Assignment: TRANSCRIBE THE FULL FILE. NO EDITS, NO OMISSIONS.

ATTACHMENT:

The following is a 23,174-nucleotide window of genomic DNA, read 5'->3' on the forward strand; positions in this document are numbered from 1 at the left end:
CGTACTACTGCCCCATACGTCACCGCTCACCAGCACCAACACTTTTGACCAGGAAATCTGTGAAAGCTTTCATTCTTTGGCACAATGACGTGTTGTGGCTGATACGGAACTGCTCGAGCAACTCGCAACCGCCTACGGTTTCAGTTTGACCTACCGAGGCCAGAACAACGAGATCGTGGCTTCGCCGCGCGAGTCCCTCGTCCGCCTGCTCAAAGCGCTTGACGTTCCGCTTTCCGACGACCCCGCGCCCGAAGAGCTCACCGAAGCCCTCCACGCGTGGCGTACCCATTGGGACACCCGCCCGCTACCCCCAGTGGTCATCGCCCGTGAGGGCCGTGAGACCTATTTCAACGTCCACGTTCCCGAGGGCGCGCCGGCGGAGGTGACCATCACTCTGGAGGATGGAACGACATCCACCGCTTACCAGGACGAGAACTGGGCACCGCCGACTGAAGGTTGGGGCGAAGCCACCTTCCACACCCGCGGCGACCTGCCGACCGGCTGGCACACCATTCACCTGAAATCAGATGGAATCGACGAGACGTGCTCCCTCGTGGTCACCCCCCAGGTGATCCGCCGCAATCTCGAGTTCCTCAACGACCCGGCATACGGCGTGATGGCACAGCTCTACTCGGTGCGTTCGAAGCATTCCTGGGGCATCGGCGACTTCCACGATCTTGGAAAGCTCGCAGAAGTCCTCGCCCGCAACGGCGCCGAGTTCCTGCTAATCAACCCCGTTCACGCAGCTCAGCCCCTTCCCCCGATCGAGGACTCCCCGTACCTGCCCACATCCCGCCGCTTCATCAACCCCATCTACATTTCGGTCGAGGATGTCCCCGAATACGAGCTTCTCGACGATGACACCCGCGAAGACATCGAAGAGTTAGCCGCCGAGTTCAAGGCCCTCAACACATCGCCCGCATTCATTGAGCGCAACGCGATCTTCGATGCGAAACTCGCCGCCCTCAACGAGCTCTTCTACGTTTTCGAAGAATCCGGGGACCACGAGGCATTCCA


The following is a 23,174-nucleotide window of genomic DNA, read 5'->3' on the forward strand; positions in this document are numbered from 1 at the left end:
CGTACTACTGCCCCATACGTCACCGCTCACCAGCACCAACACTTTTGACCAGGAAATCTGTGAAAGCTTTCATTCTTTGGCACAATGACGTGTTGTGGCTGATACGGAACTGCTCGAGCAACTCGCAACCGCCTACGGTTTCAGTTTGACCTACCGAGGCCAGAACAACGAGATCGTGGCTTCGCCGCGCGAGTCCCTCGTCCGCCTGCTCAAAGCGCTTGACGTTCCGCTTTCCGACGACCCCGCGCCCGAAGAGCTCACCGAAGCCCTCCACGCGTGGCGTACCCATTGGGACACCCGCCCGCTACCCCCAGTGGTCATCGCCCGTGAGGGCCGTGAGACCTATTTCAACGTCCACGTTCCCGAGGGCGCGCCGGCGGAGGTGACCATCACTCTGGAGGATGGAACGACATCCACCGCTTACCAGGACGAGAACTGGGCACCGCCGACTGAAGGTTGGGGCGAAGCCACCTTCCACACCCGCGGCGACCTGCCGACCGGCTGGCACACCATTCACCTGAAATCAGATGGAATCGACGAGACGTGCTCCCTCGTGGTCACCCCCCAGGTGATCCGCCGCAATCTCGAGTTCCTCAACGACCCGGCATACGGCGTGATGGCACAGCTCTACTCGGTGCGTTCGAAGCATTCCTGGGGCATCGGCGACTTCCACGATCTTGGAAAGCTCGCAGAAGTCCTCGCCCGCAACGGCGCCGAGTTCCTGCTAATCAACCCCGTTCACGCAGCTCAGCCCCTTCCCCCGATCGAGGACTCCCCGTACCTGCCCACATCCCGCCGCTTCATCAACCCCATCTACATTTCGGTCGAGGATGTCCCCGAATACGAGCTTCTCGACGATGACACCCGCGAAGACATCGAAGAGTTAGCCGCCGAGTTCAAGGCCCTCAACACATCGCCCGCATTCATTGAGCGCAACGCGATCTTCGATGCGAAACTCGCCGCCCTCAACGAGCTCTTCTACGTTTTCGAAGAATCCGGGGACCACGAGGCATTCCA